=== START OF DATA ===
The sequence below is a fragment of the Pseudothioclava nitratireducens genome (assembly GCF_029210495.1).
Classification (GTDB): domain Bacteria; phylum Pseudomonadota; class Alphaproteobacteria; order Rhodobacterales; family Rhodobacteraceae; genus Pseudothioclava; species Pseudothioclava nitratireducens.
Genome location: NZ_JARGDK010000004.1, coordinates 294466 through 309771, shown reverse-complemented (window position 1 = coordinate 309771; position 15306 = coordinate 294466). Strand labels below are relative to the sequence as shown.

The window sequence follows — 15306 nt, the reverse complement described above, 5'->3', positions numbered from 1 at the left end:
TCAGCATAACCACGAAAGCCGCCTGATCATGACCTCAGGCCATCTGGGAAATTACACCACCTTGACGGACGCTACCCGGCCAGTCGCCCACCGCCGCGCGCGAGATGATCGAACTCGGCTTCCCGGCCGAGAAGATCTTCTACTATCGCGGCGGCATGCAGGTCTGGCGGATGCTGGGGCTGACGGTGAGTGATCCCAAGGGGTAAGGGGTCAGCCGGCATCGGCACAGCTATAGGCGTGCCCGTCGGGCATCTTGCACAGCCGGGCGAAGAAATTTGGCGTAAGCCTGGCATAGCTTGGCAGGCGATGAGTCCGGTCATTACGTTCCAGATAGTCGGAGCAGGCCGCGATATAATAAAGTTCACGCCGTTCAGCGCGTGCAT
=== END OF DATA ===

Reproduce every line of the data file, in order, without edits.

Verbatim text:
The sequence below is a fragment of the Pseudothioclava nitratireducens genome (assembly GCF_029210495.1).
Classification (GTDB): domain Bacteria; phylum Pseudomonadota; class Alphaproteobacteria; order Rhodobacterales; family Rhodobacteraceae; genus Pseudothioclava; species Pseudothioclava nitratireducens.
Genome location: NZ_JARGDK010000004.1, coordinates 294466 through 309771, shown reverse-complemented (window position 1 = coordinate 309771; position 15306 = coordinate 294466). Strand labels below are relative to the sequence as shown.

The window sequence follows — 15306 nt, the reverse complement described above, 5'->3', positions numbered from 1 at the left end:
TCAGCATAACCACGAAAGCCGCCTGATCATGACCTCAGGCCATCTGGGAAATTACACCACCTTGACGGACGCTACCCGGCCAGTCGCCCACCGCCGCGCGCGAGATGATCGAACTCGGCTTCCCGGCCGAGAAGATCTTCTACTATCGCGGCGGCATGCAGGTCTGGCGGATGCTGGGGCTGACGGTGAGTGATCCCAAGGGGTAAGGGGTCAGCCGGCATCGGCACAGCTATAGGCGTGCCCGTCGGGCATCTTGCACAGCCGGGCGAAGAAATTTGGCGTAAGCCTGGCATAGCTTGGCAGGCGATGAGTCCGGTCATTACGTTCCAGATAGTCGGAGCAGGCCGCGATATAATAAAGTTCACGCCGTTCAGCGCGTGCAT